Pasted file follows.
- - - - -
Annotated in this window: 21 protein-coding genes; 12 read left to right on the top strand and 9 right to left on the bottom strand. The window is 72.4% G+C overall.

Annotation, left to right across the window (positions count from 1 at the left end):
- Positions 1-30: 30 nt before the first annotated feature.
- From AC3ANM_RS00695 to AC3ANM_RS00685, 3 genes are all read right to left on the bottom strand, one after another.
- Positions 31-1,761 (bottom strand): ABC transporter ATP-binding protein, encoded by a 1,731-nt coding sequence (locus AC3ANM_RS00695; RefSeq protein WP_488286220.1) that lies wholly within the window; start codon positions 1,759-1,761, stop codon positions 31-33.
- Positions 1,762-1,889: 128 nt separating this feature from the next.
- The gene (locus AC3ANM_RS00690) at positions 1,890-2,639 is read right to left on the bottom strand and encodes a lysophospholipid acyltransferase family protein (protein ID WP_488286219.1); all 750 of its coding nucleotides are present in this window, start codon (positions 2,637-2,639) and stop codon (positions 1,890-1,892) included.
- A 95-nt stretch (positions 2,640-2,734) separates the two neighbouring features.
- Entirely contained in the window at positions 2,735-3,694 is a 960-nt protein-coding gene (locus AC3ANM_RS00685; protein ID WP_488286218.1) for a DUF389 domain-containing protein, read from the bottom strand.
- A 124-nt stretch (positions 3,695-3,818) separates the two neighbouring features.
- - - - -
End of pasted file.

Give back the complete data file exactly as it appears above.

Annotated in this window: 21 protein-coding genes; 12 read left to right on the top strand and 9 right to left on the bottom strand. The window is 72.4% G+C overall.

Annotation, left to right across the window (positions count from 1 at the left end):
- Positions 1-30: 30 nt before the first annotated feature.
- From AC3ANM_RS00695 to AC3ANM_RS00685, 3 genes are all read right to left on the bottom strand, one after another.
- Positions 31-1,761 (bottom strand): ABC transporter ATP-binding protein, encoded by a 1,731-nt coding sequence (locus AC3ANM_RS00695; RefSeq protein WP_488286220.1) that lies wholly within the window; start codon positions 1,759-1,761, stop codon positions 31-33.
- Positions 1,762-1,889: 128 nt separating this feature from the next.
- The gene (locus AC3ANM_RS00690) at positions 1,890-2,639 is read right to left on the bottom strand and encodes a lysophospholipid acyltransferase family protein (protein ID WP_488286219.1); all 750 of its coding nucleotides are present in this window, start codon (positions 2,637-2,639) and stop codon (positions 1,890-1,892) included.
- A 95-nt stretch (positions 2,640-2,734) separates the two neighbouring features.
- Entirely contained in the window at positions 2,735-3,694 is a 960-nt protein-coding gene (locus AC3ANM_RS00685; protein ID WP_488286218.1) for a DUF389 domain-containing protein, read from the bottom strand.
- A 124-nt stretch (positions 3,695-3,818) separates the two neighbouring features.